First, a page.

The supplements, Nick Pinkerton's booklet notes, and a video essay by filmmaker Alex Ross Perry, are helpful in discussing the unusual structure of the film. There is also an interview, from 2003, with Marlene Jobert, discussing the conflicts between Pialat and Jean Yanne, who played Jean, and her own attraction to playing the part of Catherine. A hint for the youngsters - if you want to know where Eva Green got her looks, Jobert is her mom.

One of the surprises was to know that Luciano Tovoli was the cinematographer. Better known for more stylized work with Antonioni, Argento and others, the visual look here is stripped down, seemingly artless. This is not to imply carelessness, far from it. The shots are carefully composed on behalf of the interactions mostly between Jean and Catherine. While the hirsute Jean Yanne does much of his acting with his body, Marlene Jobert's acting can be seen in the various small facial expressions while she is being berated. This is not an easy film to watch, but Maurice Pialat would not have it any other way.

August 10, 2014

Coffee Break

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Edgar Ramirez in Carlos (Olivier Assayas - 2010)

August 08, 2014

Celluloid Ceiling: Women Film Directors Breaking Through

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Mari Asato

Edited by Gabrielle Kelly & Cheryl Robson
Supernova Books - 2014

I don't know what it says about me that the problems I have with this book tend to keep on nagging me, even when there are chapters here worth reading. Certainly we have progressed a bit from Andrew Sarris dismissing Ida Lupino's abilities as a filmmaker, and his characterizing of the women film directors "as little more than a ladies' auxiliary". Various things that could have been dealt with better in Celluloid Ceiling also point out as what work still needs to be done.

A case in point is my inclusion of a photo I took of Mari Asato. Adam Bingham has a chapter providing an overview of Japanese directors. Well and good, and those who have been reading this blog might recall that I have written about two films by Yuki Tanada. Yet in closing his chapter, Bingham makes a general mention of women working in genre films, citing Wizard of Darkness and the existence of a sequel to Ju-On (The Grudge) without mentioning either filmmaker. Why Bingham does not feel the need to name these two capable filmmakers is unclear. Shimako Sato has a good number of accomplishments as writer and director. Mari Asato will hopefully be afforded films with more generous budgets, but in the meantime, her Ju-On: Black Ghost is worth seeing.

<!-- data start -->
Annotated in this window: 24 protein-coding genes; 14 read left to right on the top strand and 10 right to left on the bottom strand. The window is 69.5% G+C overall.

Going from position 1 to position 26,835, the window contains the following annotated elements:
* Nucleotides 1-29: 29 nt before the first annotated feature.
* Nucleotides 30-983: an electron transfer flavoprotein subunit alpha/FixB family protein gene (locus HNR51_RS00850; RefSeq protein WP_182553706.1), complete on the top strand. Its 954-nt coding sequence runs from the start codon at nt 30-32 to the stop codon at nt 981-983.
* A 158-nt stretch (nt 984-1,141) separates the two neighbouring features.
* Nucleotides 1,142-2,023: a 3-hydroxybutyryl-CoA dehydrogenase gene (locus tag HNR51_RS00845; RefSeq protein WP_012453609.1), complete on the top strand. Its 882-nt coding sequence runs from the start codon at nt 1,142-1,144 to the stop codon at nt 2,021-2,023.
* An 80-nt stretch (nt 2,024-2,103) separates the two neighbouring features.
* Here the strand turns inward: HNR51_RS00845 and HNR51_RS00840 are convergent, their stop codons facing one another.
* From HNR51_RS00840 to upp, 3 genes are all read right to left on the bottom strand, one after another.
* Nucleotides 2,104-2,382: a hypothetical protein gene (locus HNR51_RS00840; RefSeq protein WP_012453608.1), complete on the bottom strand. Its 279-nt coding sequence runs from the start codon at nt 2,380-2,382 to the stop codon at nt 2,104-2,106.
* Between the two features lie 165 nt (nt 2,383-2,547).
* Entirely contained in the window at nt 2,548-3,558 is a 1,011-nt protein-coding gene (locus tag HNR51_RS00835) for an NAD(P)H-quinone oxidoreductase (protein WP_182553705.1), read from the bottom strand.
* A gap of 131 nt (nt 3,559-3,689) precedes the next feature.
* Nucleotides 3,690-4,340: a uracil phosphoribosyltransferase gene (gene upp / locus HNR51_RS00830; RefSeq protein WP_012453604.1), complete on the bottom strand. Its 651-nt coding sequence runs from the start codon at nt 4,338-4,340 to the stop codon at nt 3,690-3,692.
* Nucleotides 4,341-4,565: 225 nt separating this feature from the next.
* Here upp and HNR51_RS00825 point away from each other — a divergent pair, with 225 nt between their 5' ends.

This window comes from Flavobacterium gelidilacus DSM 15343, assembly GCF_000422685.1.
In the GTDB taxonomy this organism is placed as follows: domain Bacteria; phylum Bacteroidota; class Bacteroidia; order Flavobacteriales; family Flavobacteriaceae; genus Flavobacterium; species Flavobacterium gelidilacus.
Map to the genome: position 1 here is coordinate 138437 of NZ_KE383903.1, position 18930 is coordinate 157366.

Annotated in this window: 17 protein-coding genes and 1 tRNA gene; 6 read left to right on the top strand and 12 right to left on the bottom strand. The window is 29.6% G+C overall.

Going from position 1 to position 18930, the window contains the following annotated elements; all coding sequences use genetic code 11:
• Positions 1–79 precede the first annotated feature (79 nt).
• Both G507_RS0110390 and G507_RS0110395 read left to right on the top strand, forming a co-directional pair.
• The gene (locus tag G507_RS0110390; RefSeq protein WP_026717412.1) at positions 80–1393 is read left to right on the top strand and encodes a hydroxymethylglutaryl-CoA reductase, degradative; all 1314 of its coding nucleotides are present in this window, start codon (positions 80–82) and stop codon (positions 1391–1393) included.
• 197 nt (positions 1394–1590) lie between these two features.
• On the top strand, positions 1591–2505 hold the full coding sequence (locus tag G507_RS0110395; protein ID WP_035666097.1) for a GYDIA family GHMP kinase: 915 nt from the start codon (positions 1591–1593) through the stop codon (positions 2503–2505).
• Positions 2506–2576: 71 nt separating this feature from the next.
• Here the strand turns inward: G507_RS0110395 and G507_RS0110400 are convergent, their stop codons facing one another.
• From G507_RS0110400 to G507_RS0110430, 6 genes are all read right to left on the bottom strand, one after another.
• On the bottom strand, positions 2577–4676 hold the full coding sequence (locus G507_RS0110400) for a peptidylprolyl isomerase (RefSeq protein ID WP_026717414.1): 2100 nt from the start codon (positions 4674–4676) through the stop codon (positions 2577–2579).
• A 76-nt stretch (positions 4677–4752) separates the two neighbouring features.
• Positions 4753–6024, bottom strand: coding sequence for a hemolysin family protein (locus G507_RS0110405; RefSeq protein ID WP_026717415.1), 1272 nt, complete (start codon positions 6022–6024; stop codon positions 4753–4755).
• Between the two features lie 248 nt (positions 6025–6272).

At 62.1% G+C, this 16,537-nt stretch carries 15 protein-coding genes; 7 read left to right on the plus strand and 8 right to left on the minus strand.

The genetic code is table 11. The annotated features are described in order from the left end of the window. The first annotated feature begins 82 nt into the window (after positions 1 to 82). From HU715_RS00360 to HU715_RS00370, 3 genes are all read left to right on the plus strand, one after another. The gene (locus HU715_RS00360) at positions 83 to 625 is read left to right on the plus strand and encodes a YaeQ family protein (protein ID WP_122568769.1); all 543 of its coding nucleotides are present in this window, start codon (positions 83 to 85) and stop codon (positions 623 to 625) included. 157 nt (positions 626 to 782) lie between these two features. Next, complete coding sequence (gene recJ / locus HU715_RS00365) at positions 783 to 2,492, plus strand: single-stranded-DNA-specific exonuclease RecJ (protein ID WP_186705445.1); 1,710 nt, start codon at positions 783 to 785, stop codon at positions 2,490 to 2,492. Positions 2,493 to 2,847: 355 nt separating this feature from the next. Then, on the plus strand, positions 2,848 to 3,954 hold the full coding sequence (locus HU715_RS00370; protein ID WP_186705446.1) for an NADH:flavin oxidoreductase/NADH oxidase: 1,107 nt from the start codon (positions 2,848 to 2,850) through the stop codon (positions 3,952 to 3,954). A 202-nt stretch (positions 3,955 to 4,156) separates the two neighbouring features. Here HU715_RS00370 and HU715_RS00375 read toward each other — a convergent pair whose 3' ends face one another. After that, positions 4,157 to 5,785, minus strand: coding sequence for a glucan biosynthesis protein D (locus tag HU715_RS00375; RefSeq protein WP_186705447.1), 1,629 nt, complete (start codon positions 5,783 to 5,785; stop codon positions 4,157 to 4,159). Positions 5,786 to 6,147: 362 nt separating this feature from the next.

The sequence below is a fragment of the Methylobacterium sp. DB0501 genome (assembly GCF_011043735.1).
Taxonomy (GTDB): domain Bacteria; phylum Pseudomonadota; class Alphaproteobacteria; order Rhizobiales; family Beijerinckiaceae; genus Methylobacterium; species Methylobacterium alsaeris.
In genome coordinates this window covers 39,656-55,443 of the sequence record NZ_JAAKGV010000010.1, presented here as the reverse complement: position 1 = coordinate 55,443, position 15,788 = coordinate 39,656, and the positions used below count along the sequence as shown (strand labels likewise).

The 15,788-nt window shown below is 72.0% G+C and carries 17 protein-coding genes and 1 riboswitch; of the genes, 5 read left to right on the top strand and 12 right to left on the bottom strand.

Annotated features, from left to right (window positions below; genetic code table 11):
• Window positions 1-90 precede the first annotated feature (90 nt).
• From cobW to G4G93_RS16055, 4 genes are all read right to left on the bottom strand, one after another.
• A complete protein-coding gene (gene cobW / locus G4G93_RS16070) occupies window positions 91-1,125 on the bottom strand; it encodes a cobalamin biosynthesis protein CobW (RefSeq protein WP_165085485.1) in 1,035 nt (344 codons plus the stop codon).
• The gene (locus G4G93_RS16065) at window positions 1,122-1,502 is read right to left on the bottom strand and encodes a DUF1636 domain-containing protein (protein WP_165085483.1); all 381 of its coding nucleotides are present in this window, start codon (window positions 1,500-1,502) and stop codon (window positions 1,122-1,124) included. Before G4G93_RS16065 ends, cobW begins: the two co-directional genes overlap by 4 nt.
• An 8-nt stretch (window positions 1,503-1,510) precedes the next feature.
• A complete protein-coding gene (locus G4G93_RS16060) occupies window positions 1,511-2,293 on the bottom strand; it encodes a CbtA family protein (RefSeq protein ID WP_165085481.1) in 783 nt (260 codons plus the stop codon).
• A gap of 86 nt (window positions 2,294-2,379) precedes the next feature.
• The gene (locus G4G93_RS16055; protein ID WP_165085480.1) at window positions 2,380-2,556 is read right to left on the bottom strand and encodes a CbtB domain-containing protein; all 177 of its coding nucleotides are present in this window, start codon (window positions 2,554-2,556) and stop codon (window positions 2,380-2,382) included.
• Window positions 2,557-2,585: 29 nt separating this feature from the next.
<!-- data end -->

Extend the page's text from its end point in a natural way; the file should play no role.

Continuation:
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Roh Deok

The chapters by Beti Ellerson and Maria Williams-Hawkins shed light on African filmmakers, usually the least represented in film festivals or in any kind of discussion of "world cinema". Ana Maria Bahiana provides as overview of filmmakers from Latin America. Dina Iordanova's chapter on filmmakers from South Eastern Europe (Greece, Turkey, the Balkans) is quite heartfelt. The chapters on Arab filmmakers came just in time with my scheduled review of a film by Palestinian Annemarie jacir. I should also mention that I have corresponded over seven years with Thai film journalist Anchalee Chaiworaporn who contribute chapters on filmmakers from Southeast Asia and South Korea.

Jacqui Miller's chapter on Hollywood directors points to a need for greater scholarship on the early silent era, when Lois Weber was not the only woman behind the camera. On the other hand, pioneer Alice Guy-Blache should have been represented by a chapter that did seem written for unsophisticated high school students.

I am also unsure what to make of a discussion of Canadian filmmakers that does not mention Patricia Rozema. I was surprised that the chapter on British directors did include Joan Littlewood. And if one is going to discuss women in Hollywood, how about a little note for Juleen Compton?

The choice of photos is especially questionable. Apparently Dennie Gordon is the BFF of editor Gabrielle Kelly. While it is interesting that Gordon is an American director who made a Chinese language rom-com for a Chinese audience, critical interest in her work might be characterized as negligible. Three photos in addition to a portrait on the back cover might make some readers certain that Gordon is one of the more significant filmmakers of our time. More so than Ann Hui, four time Best Director winner at the Hong Kong Film Awards (and still the record), more than Hong Kong's Mabel Cheung, two time Best Director winner, or Philippines' Joyce Bernal, who proved with D'Anothers that a woman can make a movie raunchier than Bridesmaids. Not to mention Cate Shortland, Australian Directors Guild winner for Lore, pioneering Swedish filmmaker Mai Zetterling, or France's otherwise overlooked Nadine Trintignant. Where's a photo of Julie Dash, a woman as beautiful as her films?

As one might tell from the other two photos included, of Siege Ledesma and Roh Deok, both presenting their debut features at the last Udine Far East Film Festival, the history of women directors has future chapters to be written. Celluloid Ceiling is not without its merits, but also is not without several caveats.

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Siege Ledesma

all photos by Peter Nellhaus - 2014